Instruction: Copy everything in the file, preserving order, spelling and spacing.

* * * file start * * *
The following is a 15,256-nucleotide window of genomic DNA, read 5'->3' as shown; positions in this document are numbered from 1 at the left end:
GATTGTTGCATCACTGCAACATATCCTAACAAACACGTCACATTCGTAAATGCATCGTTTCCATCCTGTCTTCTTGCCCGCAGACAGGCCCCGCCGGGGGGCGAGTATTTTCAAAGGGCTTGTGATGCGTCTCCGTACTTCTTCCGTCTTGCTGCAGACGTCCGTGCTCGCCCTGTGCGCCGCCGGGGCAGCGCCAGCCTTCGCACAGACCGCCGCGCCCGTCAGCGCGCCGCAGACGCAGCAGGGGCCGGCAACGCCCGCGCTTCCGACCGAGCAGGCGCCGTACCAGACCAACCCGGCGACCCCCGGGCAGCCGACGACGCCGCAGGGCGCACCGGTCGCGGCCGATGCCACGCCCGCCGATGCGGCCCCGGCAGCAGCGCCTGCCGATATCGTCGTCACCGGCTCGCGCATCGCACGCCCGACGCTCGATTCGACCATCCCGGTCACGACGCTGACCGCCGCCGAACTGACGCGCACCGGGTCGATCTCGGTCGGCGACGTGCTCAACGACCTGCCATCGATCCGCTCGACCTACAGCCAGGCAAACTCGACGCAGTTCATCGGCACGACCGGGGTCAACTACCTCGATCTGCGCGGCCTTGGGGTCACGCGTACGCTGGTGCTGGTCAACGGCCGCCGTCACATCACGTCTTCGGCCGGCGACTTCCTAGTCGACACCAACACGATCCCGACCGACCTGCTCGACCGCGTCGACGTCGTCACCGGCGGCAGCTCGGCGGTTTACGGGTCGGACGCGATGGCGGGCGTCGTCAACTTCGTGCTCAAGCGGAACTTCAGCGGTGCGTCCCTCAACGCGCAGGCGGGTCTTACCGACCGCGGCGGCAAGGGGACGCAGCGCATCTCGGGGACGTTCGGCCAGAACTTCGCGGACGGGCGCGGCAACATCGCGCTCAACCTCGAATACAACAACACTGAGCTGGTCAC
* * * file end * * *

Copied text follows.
The following is a 15,256-nucleotide window of genomic DNA, read 5'->3' as shown; positions in this document are numbered from 1 at the left end:
GATTGTTGCATCACTGCAACATATCCTAACAAACACGTCACATTCGTAAATGCATCGTTTCCATCCTGTCTTCTTGCCCGCAGACAGGCCCCGCCGGGGGGCGAGTATTTTCAAAGGGCTTGTGATGCGTCTCCGTACTTCTTCCGTCTTGCTGCAGACGTCCGTGCTCGCCCTGTGCGCCGCCGGGGCAGCGCCAGCCTTCGCACAGACCGCCGCGCCCGTCAGCGCGCCGCAGACGCAGCAGGGGCCGGCAACGCCCGCGCTTCCGACCGAGCAGGCGCCGTACCAGACCAACCCGGCGACCCCCGGGCAGCCGACGACGCCGCAGGGCGCACCGGTCGCGGCCGATGCCACGCCCGCCGATGCGGCCCCGGCAGCAGCGCCTGCCGATATCGTCGTCACCGGCTCGCGCATCGCACGCCCGACGCTCGATTCGACCATCCCGGTCACGACGCTGACCGCCGCCGAACTGACGCGCACCGGGTCGATCTCGGTCGGCGACGTGCTCAACGACCTGCCATCGATCCGCTCGACCTACAGCCAGGCAAACTCGACGCAGTTCATCGGCACGACCGGGGTCAACTACCTCGATCTGCGCGGCCTTGGGGTCACGCGTACGCTGGTGCTGGTCAACGGCCGCCGTCACATCACGTCTTCGGCCGGCGACTTCCTAGTCGACACCAACACGATCCCGACCGACCTGCTCGACCGCGTCGACGTCGTCACCGGCGGCAGCTCGGCGGTTTACGGGTCGGACGCGATGGCGGGCGTCGTCAACTTCGTGCTCAAGCGGAACTTCAGCGGTGCGTCCCTCAACGCGCAGGCGGGTCTTACCGACCGCGGCGGCAAGGGGACGCAGCGCATCTCGGGGACGTTCGGCCAGAACTTCGCGGACGGGCGCGGCAACATCGCGCTCAACCTCGAATACAACAACACTGAGCTGGTCAC